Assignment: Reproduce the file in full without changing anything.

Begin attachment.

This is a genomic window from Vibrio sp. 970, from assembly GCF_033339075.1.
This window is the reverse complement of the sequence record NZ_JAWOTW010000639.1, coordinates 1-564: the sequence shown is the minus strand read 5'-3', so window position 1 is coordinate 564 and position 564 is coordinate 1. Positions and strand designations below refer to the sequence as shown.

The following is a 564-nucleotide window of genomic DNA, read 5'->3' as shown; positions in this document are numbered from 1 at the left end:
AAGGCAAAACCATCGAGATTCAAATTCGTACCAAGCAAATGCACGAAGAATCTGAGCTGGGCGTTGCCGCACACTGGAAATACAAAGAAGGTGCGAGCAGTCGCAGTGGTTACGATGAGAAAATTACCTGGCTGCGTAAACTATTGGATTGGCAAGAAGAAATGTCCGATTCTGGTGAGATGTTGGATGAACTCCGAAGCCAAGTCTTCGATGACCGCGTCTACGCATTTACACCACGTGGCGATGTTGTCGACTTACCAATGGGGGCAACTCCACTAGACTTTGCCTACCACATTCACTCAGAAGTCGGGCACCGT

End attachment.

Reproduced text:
This is a genomic window from Vibrio sp. 970, from assembly GCF_033339075.1.
This window is the reverse complement of the sequence record NZ_JAWOTW010000639.1, coordinates 1-564: the sequence shown is the minus strand read 5'-3', so window position 1 is coordinate 564 and position 564 is coordinate 1. Positions and strand designations below refer to the sequence as shown.

The following is a 564-nucleotide window of genomic DNA, read 5'->3' as shown; positions in this document are numbered from 1 at the left end:
AAGGCAAAACCATCGAGATTCAAATTCGTACCAAGCAAATGCACGAAGAATCTGAGCTGGGCGTTGCCGCACACTGGAAATACAAAGAAGGTGCGAGCAGTCGCAGTGGTTACGATGAGAAAATTACCTGGCTGCGTAAACTATTGGATTGGCAAGAAGAAATGTCCGATTCTGGTGAGATGTTGGATGAACTCCGAAGCCAAGTCTTCGATGACCGCGTCTACGCATTTACACCACGTGGCGATGTTGTCGACTTACCAATGGGGGCAACTCCACTAGACTTTGCCTACCACATTCACTCAGAAGTCGGGCACCGT